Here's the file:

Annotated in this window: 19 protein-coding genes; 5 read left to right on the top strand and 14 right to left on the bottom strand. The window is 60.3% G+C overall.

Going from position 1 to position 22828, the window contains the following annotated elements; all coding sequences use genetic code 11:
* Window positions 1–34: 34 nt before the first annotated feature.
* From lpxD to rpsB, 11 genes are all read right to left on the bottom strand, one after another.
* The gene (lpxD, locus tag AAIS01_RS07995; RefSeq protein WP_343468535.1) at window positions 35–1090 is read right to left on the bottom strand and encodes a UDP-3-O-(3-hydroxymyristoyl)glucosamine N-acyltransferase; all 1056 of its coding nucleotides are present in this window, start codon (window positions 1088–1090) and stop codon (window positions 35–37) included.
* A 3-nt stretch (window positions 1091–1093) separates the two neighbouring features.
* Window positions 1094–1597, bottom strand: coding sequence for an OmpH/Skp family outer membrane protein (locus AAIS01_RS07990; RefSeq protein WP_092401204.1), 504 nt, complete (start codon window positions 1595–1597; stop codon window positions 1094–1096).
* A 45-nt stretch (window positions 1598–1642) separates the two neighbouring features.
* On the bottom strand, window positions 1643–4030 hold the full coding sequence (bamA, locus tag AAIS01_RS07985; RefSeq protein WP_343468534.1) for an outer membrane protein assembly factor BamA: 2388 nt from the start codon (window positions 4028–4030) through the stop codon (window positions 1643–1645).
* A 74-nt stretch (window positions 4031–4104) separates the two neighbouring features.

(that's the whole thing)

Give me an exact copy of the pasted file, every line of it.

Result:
Annotated in this window: 19 protein-coding genes; 5 read left to right on the top strand and 14 right to left on the bottom strand. The window is 60.3% G+C overall.

Going from position 1 to position 22828, the window contains the following annotated elements; all coding sequences use genetic code 11:
* Window positions 1–34: 34 nt before the first annotated feature.
* From lpxD to rpsB, 11 genes are all read right to left on the bottom strand, one after another.
* The gene (lpxD, locus tag AAIS01_RS07995; RefSeq protein WP_343468535.1) at window positions 35–1090 is read right to left on the bottom strand and encodes a UDP-3-O-(3-hydroxymyristoyl)glucosamine N-acyltransferase; all 1056 of its coding nucleotides are present in this window, start codon (window positions 1088–1090) and stop codon (window positions 35–37) included.
* A 3-nt stretch (window positions 1091–1093) separates the two neighbouring features.
* Window positions 1094–1597, bottom strand: coding sequence for an OmpH/Skp family outer membrane protein (locus AAIS01_RS07990; RefSeq protein WP_092401204.1), 504 nt, complete (start codon window positions 1595–1597; stop codon window positions 1094–1096).
* A 45-nt stretch (window positions 1598–1642) separates the two neighbouring features.
* On the bottom strand, window positions 1643–4030 hold the full coding sequence (bamA, locus tag AAIS01_RS07985; RefSeq protein WP_343468534.1) for an outer membrane protein assembly factor BamA: 2388 nt from the start codon (window positions 4028–4030) through the stop codon (window positions 1643–1645).
* A 74-nt stretch (window positions 4031–4104) separates the two neighbouring features.